From Alexander Hamilton
Treasury Department January 31. 1795.
I have the honor to send you the copy of a Letter of the 27 instant from the Collector of Philadelphia—of another letter of the 30 ultimo from that officer to the Atty of the District of Pennsylvania, and of a deposition of Charles Hemes taken before Judge Peters.1
These documents establish an improper attempt of Mr Petri the French Consul to evade a Law of the United States, and allow a suspicion of the privity of a higher official character. It is impossible to avoid the reflection that there is too much connexion between the affair of the Powder, and the unlawful equipment of the privateer Les Jumeaux.2
I fear that Agents of France have not ceased to countenance proceedings which not only contravene our neutrallity but may prove a source of very serious expense to the United States. With perfect respect, I have the honor to be &c.
1. The letters from Sharp Delany to Hamilton of 27 Jan. 1795 and to William Rawle of 30 Dec. 1794 and the deposition of Charles Hemes have not been identified. The letter to Rawle was undoubtedly a response to Hamilton’s request that Delany communicate to Rawle information about the fitting out of privateers (see Hamilton to Rawle, 28 Dec. 1794, Hamilton Papers description begins Harold C. Syrett et al., eds. The Papers of Alexander Hamilton. 27 vols. New York, 1961–87. description ends , 17:570–71), while the letter to Hamilton was a response to Hamilton’s request that Delany send “a particular Statement in writing of all the circumstances … attending the fitting out & Sailing of Three Vessels which have been armed in this Port in whole or in part as Cruisers in the service of France” (Hamilton to Delany, 20 Jan. 1795, Hamilton Papers description begins Harold C. Syrett et al., eds. The Papers of Alexander Hamilton. 27 vols. New York, 1961–87. description ends , 18:157). Secretary of State Edmund Randolph sent copies of the two letters to British minister George Hammond on 2 Jan. 1795, as documents “respecting the privateer Gemeaux” (DNA: RG 59, Domestic Letters).
2. Hamilton was referring to “An Act in addition to the act for the punishment of certain crimes against the United States,” 5 June 1794, sections of which concerned “the furnishing, fitting out or arming of any ship or vessel with intent that such ship or vessel shall be employed in the service of any foreign prince or state to cruise or commit hostilities upon the subjects, citizens or property of another foreign prince or state with whom the United States are at peace” (1 Stat. description begins Richard Peters, ed. The Public Statutes at Large of the United States of America, from the Organization of the Government in 1789, to March 3, 1845 . . .. 8 vols. Boston, 1845-67. description ends 381–84).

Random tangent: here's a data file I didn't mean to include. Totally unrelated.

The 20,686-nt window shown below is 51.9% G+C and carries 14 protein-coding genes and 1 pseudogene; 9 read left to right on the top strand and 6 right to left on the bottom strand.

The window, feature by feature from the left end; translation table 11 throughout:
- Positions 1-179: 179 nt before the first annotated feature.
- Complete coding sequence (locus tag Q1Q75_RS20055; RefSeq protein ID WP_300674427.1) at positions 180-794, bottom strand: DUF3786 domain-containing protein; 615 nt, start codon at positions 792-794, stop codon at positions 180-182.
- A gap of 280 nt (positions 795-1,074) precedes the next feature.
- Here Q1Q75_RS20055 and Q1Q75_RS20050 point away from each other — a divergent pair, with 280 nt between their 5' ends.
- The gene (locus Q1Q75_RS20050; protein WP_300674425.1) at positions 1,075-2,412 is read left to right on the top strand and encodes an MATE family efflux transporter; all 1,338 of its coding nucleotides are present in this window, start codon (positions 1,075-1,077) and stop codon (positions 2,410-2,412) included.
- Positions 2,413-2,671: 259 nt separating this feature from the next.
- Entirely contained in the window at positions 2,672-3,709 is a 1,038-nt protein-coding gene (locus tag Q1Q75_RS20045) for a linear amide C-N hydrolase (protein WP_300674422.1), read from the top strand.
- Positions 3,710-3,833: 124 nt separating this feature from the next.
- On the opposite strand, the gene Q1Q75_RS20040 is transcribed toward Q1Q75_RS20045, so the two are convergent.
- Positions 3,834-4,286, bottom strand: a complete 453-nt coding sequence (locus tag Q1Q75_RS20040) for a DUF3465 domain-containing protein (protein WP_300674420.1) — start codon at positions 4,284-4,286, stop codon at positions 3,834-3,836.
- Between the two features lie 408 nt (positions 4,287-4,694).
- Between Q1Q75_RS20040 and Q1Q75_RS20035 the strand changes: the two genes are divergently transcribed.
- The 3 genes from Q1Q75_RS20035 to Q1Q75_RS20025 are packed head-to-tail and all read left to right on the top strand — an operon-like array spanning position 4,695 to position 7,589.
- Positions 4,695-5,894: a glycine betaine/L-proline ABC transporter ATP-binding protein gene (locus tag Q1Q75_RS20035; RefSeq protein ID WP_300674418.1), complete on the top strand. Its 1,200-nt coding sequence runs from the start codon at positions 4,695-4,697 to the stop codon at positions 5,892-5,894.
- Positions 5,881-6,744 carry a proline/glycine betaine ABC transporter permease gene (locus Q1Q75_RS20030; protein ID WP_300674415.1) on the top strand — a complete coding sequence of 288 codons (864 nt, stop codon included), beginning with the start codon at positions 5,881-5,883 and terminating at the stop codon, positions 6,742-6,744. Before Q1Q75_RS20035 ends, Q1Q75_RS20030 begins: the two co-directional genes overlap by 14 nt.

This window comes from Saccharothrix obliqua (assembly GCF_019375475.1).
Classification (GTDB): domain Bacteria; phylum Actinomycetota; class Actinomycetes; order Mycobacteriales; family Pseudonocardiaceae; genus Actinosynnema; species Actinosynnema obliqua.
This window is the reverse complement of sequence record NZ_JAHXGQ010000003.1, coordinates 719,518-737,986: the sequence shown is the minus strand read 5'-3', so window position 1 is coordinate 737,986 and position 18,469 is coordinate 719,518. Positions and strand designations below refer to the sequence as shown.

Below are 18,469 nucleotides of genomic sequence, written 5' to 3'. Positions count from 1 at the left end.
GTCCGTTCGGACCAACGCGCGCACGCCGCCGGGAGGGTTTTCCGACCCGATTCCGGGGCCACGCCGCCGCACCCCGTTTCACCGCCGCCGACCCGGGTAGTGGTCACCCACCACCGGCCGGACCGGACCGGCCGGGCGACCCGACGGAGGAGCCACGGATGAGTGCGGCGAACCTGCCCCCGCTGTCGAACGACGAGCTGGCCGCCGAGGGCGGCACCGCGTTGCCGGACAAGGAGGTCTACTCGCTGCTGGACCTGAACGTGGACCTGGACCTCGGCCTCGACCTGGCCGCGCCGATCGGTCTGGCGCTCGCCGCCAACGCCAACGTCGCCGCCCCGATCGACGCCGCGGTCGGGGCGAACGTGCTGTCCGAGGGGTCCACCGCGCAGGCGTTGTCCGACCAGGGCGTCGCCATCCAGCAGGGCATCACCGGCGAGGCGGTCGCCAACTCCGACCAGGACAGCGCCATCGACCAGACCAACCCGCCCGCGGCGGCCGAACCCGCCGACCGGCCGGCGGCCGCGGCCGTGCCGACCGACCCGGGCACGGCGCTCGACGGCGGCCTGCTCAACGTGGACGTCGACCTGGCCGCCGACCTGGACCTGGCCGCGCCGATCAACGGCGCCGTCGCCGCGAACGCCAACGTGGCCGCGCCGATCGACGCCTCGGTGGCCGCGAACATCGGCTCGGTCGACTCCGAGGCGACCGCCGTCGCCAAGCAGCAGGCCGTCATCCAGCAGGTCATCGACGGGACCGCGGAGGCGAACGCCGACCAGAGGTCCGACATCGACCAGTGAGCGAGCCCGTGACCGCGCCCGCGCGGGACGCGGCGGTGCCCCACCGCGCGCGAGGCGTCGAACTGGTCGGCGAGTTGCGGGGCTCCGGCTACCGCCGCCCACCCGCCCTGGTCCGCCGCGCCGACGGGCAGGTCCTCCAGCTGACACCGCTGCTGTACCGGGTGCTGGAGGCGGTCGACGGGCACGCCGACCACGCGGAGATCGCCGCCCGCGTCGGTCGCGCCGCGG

The “affair of the Powder” evidently was a reference to the case of the Amiable Gentil, for which, see Edmund Randolph’s second letter to GW of 2 July 1794, and n.2.
Les Jumeaux, a merchant vessel, left Philadelphia in mid-December. However, before it had left the river, accusations surfaced that it had been illegally equipped, and Delaware militia attempted to stop the ship but failed. Subsequently the vessel was renamed Le Cassius and sailed as a French privateer. On its return to Philadelphia in August 1795, the owner of a vessel seized by Le Cassius instituted court proceedings that became a source of tension between the U.S. and French governments. In addition, in May 1795 Jeanne Etienne Guinet and John Baptist Le Maitre were convicted in U.S. circuit court for illegally fitting out the vessel (The Philadelphia Gazette and Universal Daily Advertiser, 17 Dec. 1794; Aurora General Advertiser [Philadelphia], 3 Jan. 1795; Timothy Pickering’s circular of 6 Jan. 1795 in Pickering to Bartholomew Dandridge, Jr., 7 Jan. 1795, n.2; ASP description begins Walter Lowrie et al., eds. American State Papers. Documents, Legislative and Executive, of the Congress of the United States. 38 vols. Washington, D.C., Gales and Seaton, 1832–61. description ends , Foreign Relations, 1:564–65, 586–88, 629–39; U.S. v. Guenet et al., 1795, DNA: RG 21, Criminal Case Files of the U.S. Circuit Court for the Eastern District of Pennsylvania, 1791–1840; Dunlap and Claypoole’s American Daily Advertiser [Philadelphia], 29 May 1795; Francis Wharton, State Trials of the United States during the Administrations of Washington and Adams … [Philadelphia, 1849], 93–101).